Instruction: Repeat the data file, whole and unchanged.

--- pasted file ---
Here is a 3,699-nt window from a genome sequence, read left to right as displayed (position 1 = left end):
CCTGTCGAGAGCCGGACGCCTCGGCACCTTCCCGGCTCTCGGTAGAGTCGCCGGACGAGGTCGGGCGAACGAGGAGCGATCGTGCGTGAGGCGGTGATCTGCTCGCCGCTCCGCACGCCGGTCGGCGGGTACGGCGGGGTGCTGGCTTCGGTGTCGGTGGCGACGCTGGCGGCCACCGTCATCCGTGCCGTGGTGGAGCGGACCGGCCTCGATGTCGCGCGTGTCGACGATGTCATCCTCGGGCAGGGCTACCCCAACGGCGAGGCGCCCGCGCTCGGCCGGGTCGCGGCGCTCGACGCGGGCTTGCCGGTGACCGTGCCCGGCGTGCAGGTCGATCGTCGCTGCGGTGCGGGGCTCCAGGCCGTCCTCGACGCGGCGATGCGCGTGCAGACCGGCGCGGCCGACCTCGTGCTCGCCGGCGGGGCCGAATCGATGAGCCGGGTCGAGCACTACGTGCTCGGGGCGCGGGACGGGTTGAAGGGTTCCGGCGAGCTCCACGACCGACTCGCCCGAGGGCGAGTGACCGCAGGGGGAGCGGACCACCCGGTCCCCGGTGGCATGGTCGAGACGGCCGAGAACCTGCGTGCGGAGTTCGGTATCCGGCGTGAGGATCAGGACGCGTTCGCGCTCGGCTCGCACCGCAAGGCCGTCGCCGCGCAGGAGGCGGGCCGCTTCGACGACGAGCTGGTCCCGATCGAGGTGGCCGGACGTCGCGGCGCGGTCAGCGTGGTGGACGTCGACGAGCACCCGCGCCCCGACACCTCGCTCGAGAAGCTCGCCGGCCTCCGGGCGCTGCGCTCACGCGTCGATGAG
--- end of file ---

Here is a 3,699-nt window from a genome sequence, read left to right as displayed (position 1 = left end):
CCTGTCGAGAGCCGGACGCCTCGGCACCTTCCCGGCTCTCGGTAGAGTCGCCGGACGAGGTCGGGCGAACGAGGAGCGATCGTGCGTGAGGCGGTGATCTGCTCGCCGCTCCGCACGCCGGTCGGCGGGTACGGCGGGGTGCTGGCTTCGGTGTCGGTGGCGACGCTGGCGGCCACCGTCATCCGTGCCGTGGTGGAGCGGACCGGCCTCGATGTCGCGCGTGTCGACGATGTCATCCTCGGGCAGGGCTACCCCAACGGCGAGGCGCCCGCGCTCGGCCGGGTCGCGGCGCTCGACGCGGGCTTGCCGGTGACCGTGCCCGGCGTGCAGGTCGATCGTCGCTGCGGTGCGGGGCTCCAGGCCGTCCTCGACGCGGCGATGCGCGTGCAGACCGGCGCGGCCGACCTCGTGCTCGCCGGCGGGGCCGAATCGATGAGCCGGGTCGAGCACTACGTGCTCGGGGCGCGGGACGGGTTGAAGGGTTCCGGCGAGCTCCACGACCGACTCGCCCGAGGGCGAGTGACCGCAGGGGGAGCGGACCACCCGGTCCCCGGTGGCATGGTCGAGACGGCCGAGAACCTGCGTGCGGAGTTCGGTATCCGGCGTGAGGATCAGGACGCGTTCGCGCTCGGCTCGCACCGCAAGGCCGTCGCCGCGCAGGAGGCGGGCCGCTTCGACGACGAGCTGGTCCCGATCGAGGTGGCCGGACGTCGCGGCGCGGTCAGCGTGGTGGACGTCGACGAGCACCCGCGCCCCGACACCTCGCTCGAGAAGCTCGCCGGCCTCCGGGCGCTGCGCTCACGCGTCGATGAG